This story has been updated.
Eleven years after the U.S. Department of Veterans Affairs first began the process of finding a new location for its medical center in Louisville, the federal agency has finally chosen the greenfield property near the intersection of Brownsboro Road and the Watterson Expressway.
The agency’s official decision was signed by VA Secretary David Shulkin last Thursday and released to the public on Friday, ending what had been years of debate and discussion about the controversial site and possible alternatives sites for the nearly $1 billion project.
While Kentucky’s congressional delegation has appeared supportive of pushing forward with the project at the Brownsboro property in recent years, this site has also been fiercely opposed by many neighbors and criticized by some elected officials. Critics have argued that veterans would receive better care if they were closer to specialists, physicians and facilities downtown and that the Brownsboro site, which already is one of the most congested areas in the city, could not handle the significant traffic increase with a new hospital.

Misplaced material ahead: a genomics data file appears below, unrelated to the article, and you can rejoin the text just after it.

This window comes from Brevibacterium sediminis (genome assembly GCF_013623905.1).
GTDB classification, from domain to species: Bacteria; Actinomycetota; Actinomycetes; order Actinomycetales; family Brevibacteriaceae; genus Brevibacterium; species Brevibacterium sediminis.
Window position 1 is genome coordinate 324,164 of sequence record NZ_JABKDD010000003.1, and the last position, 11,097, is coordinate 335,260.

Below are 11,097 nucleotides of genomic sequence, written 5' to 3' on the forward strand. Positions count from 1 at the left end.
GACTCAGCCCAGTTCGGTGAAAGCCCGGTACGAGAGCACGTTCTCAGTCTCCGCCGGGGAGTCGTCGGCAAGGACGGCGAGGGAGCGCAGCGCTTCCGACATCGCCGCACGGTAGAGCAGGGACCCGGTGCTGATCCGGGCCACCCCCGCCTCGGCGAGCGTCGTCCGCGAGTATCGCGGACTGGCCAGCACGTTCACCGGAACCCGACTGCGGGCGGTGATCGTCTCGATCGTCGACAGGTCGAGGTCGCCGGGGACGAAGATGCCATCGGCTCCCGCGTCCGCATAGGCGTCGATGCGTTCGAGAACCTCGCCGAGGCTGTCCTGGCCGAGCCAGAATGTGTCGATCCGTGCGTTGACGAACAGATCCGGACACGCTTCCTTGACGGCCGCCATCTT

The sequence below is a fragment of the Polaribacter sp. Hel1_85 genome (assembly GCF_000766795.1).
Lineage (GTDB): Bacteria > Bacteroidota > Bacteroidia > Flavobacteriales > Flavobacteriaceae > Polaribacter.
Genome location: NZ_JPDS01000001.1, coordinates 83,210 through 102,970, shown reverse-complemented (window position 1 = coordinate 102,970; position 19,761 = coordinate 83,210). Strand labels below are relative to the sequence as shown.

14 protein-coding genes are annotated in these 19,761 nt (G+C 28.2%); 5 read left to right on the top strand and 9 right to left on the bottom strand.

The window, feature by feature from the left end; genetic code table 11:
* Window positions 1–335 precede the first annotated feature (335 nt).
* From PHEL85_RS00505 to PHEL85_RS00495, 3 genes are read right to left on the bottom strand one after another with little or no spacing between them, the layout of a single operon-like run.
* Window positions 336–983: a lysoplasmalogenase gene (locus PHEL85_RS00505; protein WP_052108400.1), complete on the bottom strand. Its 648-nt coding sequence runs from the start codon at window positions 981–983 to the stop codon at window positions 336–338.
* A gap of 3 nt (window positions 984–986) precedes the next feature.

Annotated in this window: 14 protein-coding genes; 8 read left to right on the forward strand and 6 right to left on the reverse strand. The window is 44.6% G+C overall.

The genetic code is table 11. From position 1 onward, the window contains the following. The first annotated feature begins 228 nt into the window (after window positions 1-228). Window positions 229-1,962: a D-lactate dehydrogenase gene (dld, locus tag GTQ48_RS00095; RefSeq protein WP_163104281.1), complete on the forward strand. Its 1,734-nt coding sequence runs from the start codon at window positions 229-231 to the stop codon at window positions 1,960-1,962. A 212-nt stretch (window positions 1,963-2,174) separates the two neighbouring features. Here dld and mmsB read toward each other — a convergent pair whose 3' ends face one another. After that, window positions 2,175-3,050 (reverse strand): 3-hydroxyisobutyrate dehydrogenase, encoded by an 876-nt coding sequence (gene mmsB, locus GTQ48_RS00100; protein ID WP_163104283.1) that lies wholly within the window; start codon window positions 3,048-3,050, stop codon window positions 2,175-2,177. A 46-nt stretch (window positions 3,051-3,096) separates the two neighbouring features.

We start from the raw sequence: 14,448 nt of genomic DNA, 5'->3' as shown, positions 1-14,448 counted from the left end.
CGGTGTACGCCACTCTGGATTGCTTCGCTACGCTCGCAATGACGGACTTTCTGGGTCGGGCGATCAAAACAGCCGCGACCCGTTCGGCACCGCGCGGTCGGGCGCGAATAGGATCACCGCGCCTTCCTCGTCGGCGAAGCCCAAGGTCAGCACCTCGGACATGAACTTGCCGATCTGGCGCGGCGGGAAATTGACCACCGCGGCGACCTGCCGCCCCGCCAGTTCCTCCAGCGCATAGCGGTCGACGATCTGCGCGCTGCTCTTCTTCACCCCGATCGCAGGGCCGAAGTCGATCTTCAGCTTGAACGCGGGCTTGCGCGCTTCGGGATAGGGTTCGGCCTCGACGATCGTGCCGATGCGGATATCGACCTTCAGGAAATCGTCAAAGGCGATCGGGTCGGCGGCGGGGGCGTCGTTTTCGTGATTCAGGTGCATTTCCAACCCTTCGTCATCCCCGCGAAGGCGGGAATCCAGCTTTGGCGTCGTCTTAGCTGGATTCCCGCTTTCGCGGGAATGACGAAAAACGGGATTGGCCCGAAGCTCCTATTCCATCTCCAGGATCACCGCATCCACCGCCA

Although Mayor Greg Fischer wrote a letter to the VA last year pointing out his concerns with the agency’s preferred site, he told reporters Friday morning that it is time to move forward with the Brownsboro site.
“The project has been going on for over 10 years,” Fischer said. “The veterans, the VA needs a new location.”
Fischer added that the city will not mount any challenge or appeal to the VA decision.
“The VA has control of the property,” Fischer said. “When or where they move is going to be up to them. Now, they listen to citizens, obviously, they’re very sensitive to that. So the next move will be up to them.”